William Houston Kennedy was born on 5th July 1873.
The 1881 Census for Scotland on Ancestry.co.uk shows that the Kennedy family were living at 27, Soho Street, Glasgow, Lanarkshire, Scotland.. The Head of the household was Daniel Kennedy age 33, born in Renfrewshire, Paisley, he was a Fishcurer by trade. His wife was Jane age 31, born in Edinburgh, Midlothian, and their son, William Houston age 7, born in Glasgow.
Also shown at this address are Agnes Kennedy, niece, age 19 a Mill Worker by trade born in Manchester, Lancashire and Matthew Kennedy, nephew, age 13 a scholer also born in Manchester. There is a Servant named Jane Brown age 14 born in Glasgow at this address.
Unfortunately I cannot find the Kennedy family on any census forms after this time.
UK Outward Passenger List 1890-1960
I found a William Kennedy on a passenger list from Liverpool to New York in 1904 on The S.S.Majestic. I cannot say conclusively that this is William Houston Kennedy.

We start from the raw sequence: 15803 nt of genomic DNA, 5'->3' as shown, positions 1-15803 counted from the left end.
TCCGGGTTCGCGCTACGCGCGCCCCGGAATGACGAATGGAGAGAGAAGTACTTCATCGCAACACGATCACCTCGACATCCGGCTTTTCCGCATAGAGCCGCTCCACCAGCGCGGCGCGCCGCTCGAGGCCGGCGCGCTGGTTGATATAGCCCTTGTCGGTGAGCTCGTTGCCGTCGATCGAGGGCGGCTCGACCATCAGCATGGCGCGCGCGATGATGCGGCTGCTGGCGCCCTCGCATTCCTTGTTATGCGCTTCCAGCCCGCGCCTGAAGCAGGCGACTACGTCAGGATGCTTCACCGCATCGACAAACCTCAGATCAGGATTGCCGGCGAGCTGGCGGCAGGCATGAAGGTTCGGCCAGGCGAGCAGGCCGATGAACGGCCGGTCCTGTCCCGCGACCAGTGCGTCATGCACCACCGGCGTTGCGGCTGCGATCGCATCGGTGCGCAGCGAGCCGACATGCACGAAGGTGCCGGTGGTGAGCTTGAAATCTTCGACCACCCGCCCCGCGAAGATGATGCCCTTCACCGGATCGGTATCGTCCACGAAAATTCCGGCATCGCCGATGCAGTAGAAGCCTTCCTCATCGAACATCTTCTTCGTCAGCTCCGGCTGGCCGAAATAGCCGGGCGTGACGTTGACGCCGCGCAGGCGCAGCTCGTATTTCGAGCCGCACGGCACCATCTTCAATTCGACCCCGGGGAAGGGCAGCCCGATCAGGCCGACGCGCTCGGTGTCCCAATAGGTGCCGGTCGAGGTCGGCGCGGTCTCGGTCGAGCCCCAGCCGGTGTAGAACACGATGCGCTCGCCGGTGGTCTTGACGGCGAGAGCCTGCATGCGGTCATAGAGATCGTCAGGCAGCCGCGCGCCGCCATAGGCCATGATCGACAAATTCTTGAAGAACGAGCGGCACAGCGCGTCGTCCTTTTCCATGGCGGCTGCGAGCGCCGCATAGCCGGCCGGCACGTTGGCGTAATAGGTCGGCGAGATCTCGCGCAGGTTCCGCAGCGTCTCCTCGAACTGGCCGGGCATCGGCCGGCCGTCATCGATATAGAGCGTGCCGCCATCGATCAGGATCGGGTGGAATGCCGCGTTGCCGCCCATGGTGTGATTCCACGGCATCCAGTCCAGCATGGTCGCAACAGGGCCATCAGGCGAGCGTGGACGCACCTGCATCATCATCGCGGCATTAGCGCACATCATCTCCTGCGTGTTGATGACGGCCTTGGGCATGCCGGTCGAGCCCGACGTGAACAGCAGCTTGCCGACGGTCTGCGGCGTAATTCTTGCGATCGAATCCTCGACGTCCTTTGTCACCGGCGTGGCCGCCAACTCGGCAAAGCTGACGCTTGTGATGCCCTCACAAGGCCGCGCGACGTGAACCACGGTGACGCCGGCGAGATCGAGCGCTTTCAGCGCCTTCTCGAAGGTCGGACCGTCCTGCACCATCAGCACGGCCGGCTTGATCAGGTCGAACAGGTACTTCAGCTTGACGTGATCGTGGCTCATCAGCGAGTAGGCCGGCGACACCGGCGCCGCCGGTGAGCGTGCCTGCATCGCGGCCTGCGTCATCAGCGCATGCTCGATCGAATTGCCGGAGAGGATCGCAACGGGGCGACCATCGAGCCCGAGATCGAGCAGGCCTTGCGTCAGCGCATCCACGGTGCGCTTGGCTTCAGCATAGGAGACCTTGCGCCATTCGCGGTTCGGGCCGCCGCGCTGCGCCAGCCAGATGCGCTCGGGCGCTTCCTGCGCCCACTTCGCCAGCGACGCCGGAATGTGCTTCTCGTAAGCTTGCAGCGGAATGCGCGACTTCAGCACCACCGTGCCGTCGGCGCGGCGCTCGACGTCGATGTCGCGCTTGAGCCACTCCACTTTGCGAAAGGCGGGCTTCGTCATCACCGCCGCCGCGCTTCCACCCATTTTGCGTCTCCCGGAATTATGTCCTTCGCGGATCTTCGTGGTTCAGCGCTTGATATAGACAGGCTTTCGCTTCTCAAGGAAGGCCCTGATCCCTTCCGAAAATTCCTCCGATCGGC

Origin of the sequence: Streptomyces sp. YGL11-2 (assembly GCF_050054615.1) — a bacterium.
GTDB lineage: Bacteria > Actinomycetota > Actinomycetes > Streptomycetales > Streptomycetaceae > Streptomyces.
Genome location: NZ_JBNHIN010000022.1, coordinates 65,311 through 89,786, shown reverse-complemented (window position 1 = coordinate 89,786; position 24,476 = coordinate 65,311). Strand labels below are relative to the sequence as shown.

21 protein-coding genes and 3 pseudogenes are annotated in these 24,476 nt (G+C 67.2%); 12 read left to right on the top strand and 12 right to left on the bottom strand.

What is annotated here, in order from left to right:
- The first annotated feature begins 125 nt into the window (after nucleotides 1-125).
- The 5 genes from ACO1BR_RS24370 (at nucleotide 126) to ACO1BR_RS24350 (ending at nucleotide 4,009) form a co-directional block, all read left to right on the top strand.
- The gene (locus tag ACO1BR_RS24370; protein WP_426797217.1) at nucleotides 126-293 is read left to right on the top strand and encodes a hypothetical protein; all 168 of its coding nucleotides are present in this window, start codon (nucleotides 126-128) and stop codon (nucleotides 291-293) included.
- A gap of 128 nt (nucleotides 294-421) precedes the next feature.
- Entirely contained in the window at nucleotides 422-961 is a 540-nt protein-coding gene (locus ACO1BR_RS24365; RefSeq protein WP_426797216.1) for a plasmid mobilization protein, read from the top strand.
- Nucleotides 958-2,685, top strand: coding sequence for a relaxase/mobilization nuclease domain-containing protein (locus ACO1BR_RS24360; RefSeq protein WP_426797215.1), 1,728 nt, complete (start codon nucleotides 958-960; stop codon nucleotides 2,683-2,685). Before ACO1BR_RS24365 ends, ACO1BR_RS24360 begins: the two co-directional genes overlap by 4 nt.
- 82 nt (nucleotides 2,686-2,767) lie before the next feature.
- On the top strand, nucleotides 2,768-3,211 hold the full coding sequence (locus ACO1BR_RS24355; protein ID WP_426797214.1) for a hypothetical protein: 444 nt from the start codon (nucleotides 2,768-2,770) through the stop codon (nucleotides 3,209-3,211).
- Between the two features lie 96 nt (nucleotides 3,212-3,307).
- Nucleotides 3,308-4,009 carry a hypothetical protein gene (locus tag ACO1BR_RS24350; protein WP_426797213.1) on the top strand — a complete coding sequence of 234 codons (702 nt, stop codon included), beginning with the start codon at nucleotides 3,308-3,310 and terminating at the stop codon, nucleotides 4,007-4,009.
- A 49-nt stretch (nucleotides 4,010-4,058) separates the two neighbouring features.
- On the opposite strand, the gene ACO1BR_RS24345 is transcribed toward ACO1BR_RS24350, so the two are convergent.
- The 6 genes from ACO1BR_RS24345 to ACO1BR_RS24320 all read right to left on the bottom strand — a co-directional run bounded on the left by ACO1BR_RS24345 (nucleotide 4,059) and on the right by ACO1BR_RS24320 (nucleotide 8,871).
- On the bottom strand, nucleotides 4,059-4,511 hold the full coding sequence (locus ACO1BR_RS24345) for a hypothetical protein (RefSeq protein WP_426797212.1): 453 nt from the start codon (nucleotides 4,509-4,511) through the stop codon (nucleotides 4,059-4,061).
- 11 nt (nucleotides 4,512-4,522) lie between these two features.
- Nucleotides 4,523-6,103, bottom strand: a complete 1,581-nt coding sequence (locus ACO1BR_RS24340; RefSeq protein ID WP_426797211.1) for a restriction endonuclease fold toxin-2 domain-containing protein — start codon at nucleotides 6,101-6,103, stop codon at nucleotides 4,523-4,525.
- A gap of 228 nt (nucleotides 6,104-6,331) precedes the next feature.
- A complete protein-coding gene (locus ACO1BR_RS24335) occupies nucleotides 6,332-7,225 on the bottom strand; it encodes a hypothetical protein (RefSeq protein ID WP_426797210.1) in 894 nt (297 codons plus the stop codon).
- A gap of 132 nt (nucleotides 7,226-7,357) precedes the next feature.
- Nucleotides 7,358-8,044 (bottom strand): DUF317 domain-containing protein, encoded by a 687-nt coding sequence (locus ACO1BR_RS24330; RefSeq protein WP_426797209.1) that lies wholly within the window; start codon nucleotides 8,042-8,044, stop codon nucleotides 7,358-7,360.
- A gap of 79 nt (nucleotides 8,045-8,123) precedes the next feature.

William Houston Kennedy enlisted into 2nd Depot Battalion, 1st Central Ontario Regiment in Toronto, Canada on 22nd February 1918. He gave his trade as Fireman (stationary) and his next of kin as William Kennedy, (Cousin) address, Oak Street Police Station, New York City. William’s current address was 10, Tillary St, Brooklyn, New York, U.S.A.
He stated that he was a Widower but I have been unable to find any trace of a marriage.
William undertook basic training in Canada and embarked from Quebec on board The HMT Themistocles bound for London, England on 10th September 1918 and arrived on 25th September when he was posted to Whitley Army Camp to complete his training.
As hostilities were coming to an end, William was transferred to Kinmel Army Camp in Rhyl on 19th January 1919 to await repatriation to Canada.
Kinmel Park Camp was a segregation camp used to house Canadian Soldiers awaiting repatriation to Canada after the end of WW1. Unfortunately the conditions at that time were extremely harsh with a lack of every kind of commodity, the camp was overcrowded and the services were poor, there were shortages of clothing, food and blankets. As a result of this situation, a vast number of servicemen and women became ill and many succumbed to the Influenza Epidemic or complications associated with this infection.
Tragically he died of Valvular Disease of the Heart during admission to no, 9 General Hospital, Rhyl, just before midnight on 6th April 1919.
William is buried in St. Margaret’s Cemetery, Bodelwyddan.
He is commemorated on the Canadian Virtual War Memorial.